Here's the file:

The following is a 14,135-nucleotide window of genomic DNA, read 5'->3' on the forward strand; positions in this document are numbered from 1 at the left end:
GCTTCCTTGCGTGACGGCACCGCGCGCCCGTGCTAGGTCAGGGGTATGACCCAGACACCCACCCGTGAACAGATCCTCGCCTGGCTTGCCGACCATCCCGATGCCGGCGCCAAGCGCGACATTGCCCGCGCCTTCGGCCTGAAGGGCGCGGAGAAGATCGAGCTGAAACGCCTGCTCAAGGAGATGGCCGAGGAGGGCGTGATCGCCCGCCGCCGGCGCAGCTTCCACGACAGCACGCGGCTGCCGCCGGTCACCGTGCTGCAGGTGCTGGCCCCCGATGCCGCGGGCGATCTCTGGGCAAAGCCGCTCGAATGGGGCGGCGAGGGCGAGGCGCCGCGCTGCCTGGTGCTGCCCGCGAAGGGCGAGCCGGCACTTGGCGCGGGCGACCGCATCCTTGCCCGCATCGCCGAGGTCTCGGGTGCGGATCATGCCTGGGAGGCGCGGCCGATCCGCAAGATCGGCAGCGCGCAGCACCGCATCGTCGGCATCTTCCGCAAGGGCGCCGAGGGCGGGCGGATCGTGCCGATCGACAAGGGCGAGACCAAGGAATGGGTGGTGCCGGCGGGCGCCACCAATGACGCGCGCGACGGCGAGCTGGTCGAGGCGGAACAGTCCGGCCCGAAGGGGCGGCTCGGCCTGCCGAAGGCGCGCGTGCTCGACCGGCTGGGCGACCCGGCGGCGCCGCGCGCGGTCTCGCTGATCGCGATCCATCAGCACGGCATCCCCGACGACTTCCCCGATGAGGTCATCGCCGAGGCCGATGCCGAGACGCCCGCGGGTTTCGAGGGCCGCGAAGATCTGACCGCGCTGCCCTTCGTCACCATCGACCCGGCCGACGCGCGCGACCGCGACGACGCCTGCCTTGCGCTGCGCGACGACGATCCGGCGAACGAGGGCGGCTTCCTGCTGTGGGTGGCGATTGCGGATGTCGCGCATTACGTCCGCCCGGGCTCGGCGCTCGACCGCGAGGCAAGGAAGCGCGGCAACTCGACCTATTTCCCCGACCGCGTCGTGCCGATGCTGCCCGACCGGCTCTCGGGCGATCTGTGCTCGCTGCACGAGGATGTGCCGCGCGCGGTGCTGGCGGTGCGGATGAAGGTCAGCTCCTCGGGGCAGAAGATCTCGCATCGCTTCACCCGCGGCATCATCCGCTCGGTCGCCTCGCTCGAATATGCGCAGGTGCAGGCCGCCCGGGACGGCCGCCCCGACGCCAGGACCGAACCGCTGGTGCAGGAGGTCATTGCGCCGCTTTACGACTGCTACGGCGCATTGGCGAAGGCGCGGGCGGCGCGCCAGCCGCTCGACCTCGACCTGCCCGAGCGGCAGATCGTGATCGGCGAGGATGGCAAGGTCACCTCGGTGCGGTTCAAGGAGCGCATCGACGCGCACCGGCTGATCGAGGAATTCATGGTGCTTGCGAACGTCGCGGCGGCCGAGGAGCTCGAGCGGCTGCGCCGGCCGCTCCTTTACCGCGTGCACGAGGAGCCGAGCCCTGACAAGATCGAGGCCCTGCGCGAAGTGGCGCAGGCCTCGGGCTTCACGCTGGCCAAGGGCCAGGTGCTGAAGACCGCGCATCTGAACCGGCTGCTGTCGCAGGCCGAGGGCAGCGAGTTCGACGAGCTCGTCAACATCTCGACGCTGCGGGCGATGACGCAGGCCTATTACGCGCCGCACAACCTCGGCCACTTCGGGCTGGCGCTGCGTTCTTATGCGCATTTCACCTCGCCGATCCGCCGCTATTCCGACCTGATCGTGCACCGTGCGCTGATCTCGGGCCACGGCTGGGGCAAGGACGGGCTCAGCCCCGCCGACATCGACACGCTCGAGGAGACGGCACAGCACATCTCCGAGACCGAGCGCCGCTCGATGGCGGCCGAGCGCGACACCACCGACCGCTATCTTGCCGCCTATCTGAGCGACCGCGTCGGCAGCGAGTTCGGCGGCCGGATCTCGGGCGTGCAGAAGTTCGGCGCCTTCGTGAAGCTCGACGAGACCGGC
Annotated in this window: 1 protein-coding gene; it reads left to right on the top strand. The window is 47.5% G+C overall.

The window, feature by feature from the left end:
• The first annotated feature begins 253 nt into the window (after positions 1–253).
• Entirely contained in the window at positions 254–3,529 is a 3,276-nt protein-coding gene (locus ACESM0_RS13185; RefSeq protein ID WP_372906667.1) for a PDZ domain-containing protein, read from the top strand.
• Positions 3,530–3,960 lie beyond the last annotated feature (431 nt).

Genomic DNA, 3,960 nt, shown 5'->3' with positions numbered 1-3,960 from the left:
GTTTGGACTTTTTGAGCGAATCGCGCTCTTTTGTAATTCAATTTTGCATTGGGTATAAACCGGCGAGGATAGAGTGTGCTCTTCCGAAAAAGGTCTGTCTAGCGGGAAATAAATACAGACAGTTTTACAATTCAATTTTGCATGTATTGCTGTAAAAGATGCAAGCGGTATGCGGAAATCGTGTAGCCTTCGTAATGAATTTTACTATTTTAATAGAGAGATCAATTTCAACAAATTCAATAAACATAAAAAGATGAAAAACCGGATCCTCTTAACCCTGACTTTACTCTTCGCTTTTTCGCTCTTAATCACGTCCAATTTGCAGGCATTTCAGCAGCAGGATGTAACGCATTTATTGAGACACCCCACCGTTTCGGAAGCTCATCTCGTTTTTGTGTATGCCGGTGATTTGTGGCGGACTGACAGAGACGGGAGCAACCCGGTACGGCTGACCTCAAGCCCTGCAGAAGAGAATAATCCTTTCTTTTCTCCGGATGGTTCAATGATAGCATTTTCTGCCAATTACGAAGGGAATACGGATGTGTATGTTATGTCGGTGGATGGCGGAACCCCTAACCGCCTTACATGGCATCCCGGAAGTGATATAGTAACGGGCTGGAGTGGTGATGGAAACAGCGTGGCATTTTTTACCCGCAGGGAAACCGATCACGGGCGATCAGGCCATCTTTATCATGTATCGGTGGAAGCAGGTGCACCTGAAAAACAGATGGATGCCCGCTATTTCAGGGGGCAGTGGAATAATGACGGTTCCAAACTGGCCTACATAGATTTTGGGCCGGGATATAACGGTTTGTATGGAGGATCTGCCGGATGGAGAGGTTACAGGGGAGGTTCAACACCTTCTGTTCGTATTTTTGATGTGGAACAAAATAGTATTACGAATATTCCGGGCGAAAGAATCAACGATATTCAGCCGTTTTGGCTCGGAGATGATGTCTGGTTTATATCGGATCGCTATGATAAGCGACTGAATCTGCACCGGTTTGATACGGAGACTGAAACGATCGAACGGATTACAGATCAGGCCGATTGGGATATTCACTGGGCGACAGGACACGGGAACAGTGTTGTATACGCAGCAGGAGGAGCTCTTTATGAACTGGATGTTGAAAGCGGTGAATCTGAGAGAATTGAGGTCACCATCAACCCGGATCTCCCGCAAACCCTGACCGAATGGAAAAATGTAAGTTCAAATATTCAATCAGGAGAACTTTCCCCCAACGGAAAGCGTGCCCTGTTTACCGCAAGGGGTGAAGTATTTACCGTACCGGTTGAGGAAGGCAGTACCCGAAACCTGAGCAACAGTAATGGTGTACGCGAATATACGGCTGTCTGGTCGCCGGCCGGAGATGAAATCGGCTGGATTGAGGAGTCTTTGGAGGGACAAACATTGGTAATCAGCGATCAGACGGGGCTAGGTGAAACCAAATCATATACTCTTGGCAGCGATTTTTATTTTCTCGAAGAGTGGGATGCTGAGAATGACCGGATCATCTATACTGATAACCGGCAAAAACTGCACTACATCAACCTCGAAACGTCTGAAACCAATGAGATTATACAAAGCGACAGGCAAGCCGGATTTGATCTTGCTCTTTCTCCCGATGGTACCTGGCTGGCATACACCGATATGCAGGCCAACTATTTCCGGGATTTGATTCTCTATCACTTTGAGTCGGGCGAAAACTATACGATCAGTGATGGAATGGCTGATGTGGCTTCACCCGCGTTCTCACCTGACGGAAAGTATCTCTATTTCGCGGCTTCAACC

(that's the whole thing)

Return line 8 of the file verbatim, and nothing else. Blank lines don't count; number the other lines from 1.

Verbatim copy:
Genomic DNA, 3,960 nt, shown 5'->3' with positions numbered 1-3,960 from the left: